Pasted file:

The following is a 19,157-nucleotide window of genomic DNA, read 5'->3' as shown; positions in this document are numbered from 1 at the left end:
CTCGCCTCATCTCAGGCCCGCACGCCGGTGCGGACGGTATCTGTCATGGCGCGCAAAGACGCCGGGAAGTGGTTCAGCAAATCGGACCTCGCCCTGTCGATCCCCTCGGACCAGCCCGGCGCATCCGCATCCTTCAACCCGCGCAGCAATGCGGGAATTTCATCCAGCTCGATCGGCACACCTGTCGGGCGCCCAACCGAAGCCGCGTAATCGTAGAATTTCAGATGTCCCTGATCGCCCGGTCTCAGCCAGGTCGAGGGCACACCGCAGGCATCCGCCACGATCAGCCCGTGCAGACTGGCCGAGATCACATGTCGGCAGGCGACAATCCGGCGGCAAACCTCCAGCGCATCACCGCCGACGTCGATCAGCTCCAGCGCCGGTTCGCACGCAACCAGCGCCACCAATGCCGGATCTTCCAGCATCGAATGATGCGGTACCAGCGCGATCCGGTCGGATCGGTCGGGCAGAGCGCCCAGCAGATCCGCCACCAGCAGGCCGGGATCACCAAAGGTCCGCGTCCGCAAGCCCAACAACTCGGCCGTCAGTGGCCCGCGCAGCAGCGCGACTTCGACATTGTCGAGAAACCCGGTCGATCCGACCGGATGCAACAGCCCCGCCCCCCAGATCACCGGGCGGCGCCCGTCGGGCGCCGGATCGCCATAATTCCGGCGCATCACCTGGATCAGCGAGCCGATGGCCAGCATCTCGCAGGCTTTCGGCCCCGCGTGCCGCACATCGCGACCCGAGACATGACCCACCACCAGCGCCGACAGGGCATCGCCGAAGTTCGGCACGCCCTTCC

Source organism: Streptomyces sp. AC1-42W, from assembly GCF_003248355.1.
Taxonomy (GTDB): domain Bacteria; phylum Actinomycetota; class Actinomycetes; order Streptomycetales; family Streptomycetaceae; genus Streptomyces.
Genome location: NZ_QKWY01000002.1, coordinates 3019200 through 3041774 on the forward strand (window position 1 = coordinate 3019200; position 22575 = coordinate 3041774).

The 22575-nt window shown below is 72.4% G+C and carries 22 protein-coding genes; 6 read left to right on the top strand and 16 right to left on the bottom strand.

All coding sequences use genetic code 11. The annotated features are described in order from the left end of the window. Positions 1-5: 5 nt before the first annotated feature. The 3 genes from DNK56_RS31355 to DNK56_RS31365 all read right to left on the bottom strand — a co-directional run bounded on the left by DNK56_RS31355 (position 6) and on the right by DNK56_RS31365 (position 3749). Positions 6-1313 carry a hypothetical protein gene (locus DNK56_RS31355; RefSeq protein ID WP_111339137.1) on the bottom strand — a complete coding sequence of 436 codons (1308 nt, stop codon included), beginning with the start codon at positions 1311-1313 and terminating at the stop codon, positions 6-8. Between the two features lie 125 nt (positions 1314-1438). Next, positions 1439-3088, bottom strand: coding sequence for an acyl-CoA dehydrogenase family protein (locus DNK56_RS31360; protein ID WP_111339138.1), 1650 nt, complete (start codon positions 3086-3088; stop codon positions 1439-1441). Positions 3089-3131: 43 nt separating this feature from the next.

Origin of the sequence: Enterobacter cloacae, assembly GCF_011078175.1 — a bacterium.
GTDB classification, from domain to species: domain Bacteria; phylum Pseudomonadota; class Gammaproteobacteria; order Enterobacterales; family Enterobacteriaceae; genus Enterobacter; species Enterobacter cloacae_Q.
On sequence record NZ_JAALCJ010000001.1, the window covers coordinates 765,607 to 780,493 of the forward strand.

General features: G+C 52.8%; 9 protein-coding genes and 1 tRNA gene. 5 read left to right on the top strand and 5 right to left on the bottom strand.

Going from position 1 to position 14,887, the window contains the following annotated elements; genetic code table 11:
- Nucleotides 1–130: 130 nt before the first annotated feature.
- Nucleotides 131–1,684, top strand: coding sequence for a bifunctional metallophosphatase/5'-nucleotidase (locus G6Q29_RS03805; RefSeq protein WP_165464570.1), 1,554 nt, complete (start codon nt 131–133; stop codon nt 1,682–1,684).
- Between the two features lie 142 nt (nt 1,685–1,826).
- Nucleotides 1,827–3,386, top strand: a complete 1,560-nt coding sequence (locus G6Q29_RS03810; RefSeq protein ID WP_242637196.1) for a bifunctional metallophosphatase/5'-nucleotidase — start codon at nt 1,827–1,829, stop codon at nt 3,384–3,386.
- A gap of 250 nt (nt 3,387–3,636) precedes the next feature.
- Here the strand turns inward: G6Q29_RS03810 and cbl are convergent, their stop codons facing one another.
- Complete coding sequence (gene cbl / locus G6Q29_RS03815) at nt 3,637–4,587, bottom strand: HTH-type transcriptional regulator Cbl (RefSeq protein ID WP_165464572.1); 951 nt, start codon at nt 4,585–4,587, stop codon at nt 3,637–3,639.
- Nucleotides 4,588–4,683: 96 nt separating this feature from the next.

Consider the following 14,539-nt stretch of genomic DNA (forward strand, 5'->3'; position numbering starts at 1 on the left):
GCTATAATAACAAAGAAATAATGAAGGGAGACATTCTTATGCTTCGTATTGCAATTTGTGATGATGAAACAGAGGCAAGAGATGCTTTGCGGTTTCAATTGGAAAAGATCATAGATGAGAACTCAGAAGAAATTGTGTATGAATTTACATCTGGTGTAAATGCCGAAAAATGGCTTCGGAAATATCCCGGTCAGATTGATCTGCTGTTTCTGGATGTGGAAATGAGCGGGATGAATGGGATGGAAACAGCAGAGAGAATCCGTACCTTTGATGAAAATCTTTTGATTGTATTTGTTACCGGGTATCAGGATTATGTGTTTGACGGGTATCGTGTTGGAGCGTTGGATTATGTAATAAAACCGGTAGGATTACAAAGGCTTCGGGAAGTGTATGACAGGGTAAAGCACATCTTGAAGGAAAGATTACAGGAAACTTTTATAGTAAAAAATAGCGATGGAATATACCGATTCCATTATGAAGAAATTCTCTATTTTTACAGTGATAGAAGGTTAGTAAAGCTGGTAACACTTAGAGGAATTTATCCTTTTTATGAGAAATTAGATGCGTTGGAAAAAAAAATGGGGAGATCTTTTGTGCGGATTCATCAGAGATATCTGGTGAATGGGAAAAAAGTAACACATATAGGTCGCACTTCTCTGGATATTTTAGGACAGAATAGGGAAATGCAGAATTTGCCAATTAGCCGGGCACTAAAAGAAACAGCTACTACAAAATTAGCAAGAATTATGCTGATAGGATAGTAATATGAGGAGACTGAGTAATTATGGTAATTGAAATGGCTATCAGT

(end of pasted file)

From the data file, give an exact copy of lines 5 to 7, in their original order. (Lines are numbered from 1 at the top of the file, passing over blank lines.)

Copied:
Genome location: NZ_QKWY01000002.1, coordinates 3019200 through 3041774 on the forward strand (window position 1 = coordinate 3019200; position 22575 = coordinate 3041774).

The 22575-nt window shown below is 72.4% G+C and carries 22 protein-coding genes; 6 read left to right on the top strand and 16 right to left on the bottom strand.

All coding sequences use genetic code 11. The annotated features are described in order from the left end of the window. Positions 1-5: 5 nt before the first annotated feature. The 3 genes from DNK56_RS31355 to DNK56_RS31365 all read right to left on the bottom strand — a co-directional run bounded on the left by DNK56_RS31355 (position 6) and on the right by DNK56_RS31365 (position 3749). Positions 6-1313 carry a hypothetical protein gene (locus DNK56_RS31355; RefSeq protein ID WP_111339137.1) on the bottom strand — a complete coding sequence of 436 codons (1308 nt, stop codon included), beginning with the start codon at positions 1311-1313 and terminating at the stop codon, positions 6-8. Between the two features lie 125 nt (positions 1314-1438). Next, positions 1439-3088, bottom strand: coding sequence for an acyl-CoA dehydrogenase family protein (locus DNK56_RS31360; protein ID WP_111339138.1), 1650 nt, complete (start codon positions 3086-3088; stop codon positions 1439-1441). Positions 3089-3131: 43 nt separating this feature from the next.